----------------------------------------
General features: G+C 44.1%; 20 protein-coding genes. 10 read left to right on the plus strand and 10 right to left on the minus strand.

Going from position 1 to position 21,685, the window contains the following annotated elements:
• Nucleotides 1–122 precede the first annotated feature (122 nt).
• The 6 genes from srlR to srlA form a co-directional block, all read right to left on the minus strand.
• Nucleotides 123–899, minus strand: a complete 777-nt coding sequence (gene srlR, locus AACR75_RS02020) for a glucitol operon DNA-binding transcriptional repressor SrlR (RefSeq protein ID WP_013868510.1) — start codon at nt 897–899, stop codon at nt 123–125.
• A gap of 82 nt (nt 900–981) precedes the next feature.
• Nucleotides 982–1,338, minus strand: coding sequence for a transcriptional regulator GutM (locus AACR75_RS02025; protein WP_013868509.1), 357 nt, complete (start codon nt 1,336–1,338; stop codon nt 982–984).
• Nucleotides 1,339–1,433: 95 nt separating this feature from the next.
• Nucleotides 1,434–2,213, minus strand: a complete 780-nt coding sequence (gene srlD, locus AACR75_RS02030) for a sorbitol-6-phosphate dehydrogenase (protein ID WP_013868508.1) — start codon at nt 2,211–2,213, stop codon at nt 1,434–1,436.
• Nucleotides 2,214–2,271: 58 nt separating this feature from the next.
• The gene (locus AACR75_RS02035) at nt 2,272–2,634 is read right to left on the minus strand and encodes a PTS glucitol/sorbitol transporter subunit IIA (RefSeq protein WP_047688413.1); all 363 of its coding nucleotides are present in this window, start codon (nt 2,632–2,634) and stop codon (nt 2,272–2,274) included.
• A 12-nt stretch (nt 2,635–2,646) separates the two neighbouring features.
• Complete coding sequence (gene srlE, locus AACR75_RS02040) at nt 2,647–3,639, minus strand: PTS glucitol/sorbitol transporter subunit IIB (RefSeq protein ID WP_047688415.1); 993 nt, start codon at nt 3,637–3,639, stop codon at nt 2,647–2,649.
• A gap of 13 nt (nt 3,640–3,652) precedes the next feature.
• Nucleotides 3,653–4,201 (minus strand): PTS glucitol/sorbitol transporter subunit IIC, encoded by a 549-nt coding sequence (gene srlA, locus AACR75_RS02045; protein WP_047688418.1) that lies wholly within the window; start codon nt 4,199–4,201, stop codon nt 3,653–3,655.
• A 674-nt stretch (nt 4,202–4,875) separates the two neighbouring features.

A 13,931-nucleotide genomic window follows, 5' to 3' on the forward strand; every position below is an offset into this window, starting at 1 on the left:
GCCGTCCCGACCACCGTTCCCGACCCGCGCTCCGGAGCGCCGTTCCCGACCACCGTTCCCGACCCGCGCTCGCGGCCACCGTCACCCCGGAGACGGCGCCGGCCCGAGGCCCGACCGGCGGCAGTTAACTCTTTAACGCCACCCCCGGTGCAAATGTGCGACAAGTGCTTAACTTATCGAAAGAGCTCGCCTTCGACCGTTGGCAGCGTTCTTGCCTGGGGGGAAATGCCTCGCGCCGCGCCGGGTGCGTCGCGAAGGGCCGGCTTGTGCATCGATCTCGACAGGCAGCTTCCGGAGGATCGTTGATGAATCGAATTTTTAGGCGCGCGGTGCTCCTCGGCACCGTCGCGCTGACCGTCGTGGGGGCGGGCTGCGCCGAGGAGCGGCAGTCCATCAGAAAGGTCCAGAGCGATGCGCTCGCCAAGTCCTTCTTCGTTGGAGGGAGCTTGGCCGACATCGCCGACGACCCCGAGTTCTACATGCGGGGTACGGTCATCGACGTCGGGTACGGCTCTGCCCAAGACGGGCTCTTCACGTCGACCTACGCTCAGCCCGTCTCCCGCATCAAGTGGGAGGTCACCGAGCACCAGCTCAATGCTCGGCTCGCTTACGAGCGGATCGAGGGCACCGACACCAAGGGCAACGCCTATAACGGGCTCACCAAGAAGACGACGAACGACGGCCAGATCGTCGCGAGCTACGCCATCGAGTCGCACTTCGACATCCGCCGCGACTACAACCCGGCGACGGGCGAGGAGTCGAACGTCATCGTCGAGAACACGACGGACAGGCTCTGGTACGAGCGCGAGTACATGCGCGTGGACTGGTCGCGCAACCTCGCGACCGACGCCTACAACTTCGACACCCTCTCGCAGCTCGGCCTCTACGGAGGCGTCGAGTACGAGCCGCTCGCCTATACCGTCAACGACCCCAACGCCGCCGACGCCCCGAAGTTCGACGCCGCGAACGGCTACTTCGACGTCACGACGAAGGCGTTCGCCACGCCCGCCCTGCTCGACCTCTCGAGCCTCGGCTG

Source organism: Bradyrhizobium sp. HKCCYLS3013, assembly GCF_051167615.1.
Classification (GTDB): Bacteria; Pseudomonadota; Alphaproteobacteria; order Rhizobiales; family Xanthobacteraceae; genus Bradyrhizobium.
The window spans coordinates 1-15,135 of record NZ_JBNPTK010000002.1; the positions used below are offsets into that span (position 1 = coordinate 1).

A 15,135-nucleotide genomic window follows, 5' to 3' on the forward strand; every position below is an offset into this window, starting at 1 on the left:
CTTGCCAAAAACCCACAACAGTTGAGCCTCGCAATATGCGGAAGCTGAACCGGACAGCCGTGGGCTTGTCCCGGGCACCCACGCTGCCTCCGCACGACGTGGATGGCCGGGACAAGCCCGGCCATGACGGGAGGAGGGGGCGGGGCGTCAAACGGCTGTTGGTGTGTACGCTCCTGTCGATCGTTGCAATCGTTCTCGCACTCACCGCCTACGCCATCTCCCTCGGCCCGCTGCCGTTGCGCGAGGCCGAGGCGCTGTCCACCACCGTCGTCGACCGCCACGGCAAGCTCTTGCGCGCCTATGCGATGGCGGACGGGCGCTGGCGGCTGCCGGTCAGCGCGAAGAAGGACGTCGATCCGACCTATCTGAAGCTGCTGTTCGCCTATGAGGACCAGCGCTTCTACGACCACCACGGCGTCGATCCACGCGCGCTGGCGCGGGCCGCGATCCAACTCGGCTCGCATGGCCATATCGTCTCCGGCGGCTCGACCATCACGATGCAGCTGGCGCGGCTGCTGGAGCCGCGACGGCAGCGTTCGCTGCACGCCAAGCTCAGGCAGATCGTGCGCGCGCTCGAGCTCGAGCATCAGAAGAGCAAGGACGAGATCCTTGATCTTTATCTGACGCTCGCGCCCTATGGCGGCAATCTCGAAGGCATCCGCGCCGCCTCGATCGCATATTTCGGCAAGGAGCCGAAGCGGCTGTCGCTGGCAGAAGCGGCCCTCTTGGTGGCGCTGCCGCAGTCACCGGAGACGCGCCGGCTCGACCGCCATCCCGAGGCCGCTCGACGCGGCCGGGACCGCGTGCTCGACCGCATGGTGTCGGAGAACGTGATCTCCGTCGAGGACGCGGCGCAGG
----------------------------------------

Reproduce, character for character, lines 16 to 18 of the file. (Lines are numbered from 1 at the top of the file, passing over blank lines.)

• A 674-nt stretch (nt 4,202–4,875) separates the two neighbouring features.

A 13,931-nucleotide genomic window follows, 5' to 3' on the forward strand; every position below is an offset into this window, starting at 1 on the left:
GCCGTCCCGACCACCGTTCCCGACCCGCGCTCCGGAGCGCCGTTCCCGACCACCGTTCCCGACCCGCGCTCGCGGCCACCGTCACCCCGGAGACGGCGCCGGCCCGAGGCCCGACCGGCGGCAGTTAACTCTTTAACGCCACCCCCGGTGCAAATGTGCGACAAGTGCTTAACTTATCGAAAGAGCTCGCCTTCGACCGTTGGCAGCGTTCTTGCCTGGGGGGAAATGCCTCGCGCCGCGCCGGGTGCGTCGCGAAGGGCCGGCTTGTGCATCGATCTCGACAGGCAGCTTCCGGAGGATCGTTGATGAATCGAATTTTTAGGCGCGCGGTGCTCCTCGGCACCGTCGCGCTGACCGTCGTGGGGGCGGGCTGCGCCGAGGAGCGGCAGTCCATCAGAAAGGTCCAGAGCGATGCGCTCGCCAAGTCCTTCTTCGTTGGAGGGAGCTTGGCCGACATCGCCGACGACCCCGAGTTCTACATGCGGGGTACGGTCATCGACGTCGGGTACGGCTCTGCCCAAGACGGGCTCTTCACGTCGACCTACGCTCAGCCCGTCTCCCGCATCAAGTGGGAGGTCACCGAGCACCAGCTCAATGCTCGGCTCGCTTACGAGCGGATCGAGGGCACCGACACCAAGGGCAACGCCTATAACGGGCTCACCAAGAAGACGACGAACGACGGCCAGATCGTCGCGAGCTACGCCATCGAGTCGCACTTCGACATCCGCCGCGACTACAACCCGGCGACGGGCGAGGAGTCGAACGTCATCGTCGAGAACACGACGGACAGGCTCTGGTACGAGCGCGAGTACATGCGCGTGGACTGGTCGCGCAACCTCGCGACCGACGCCTACAACTTCGACACCCTCTCGCAGCTCGGCCTCTACGGAGGCGTCGAGTACGAGCCGCTCGCCTATACCGTCAACGACCCCAACGCCGCCGACGCCCCGAAGTTCGACGCCGCGAACGGCTACTTCGACGTCACGACGAAGGCGTTCGCCACGCCCGCCCTGCTCGACCTCTCGAGCCTCGGCTG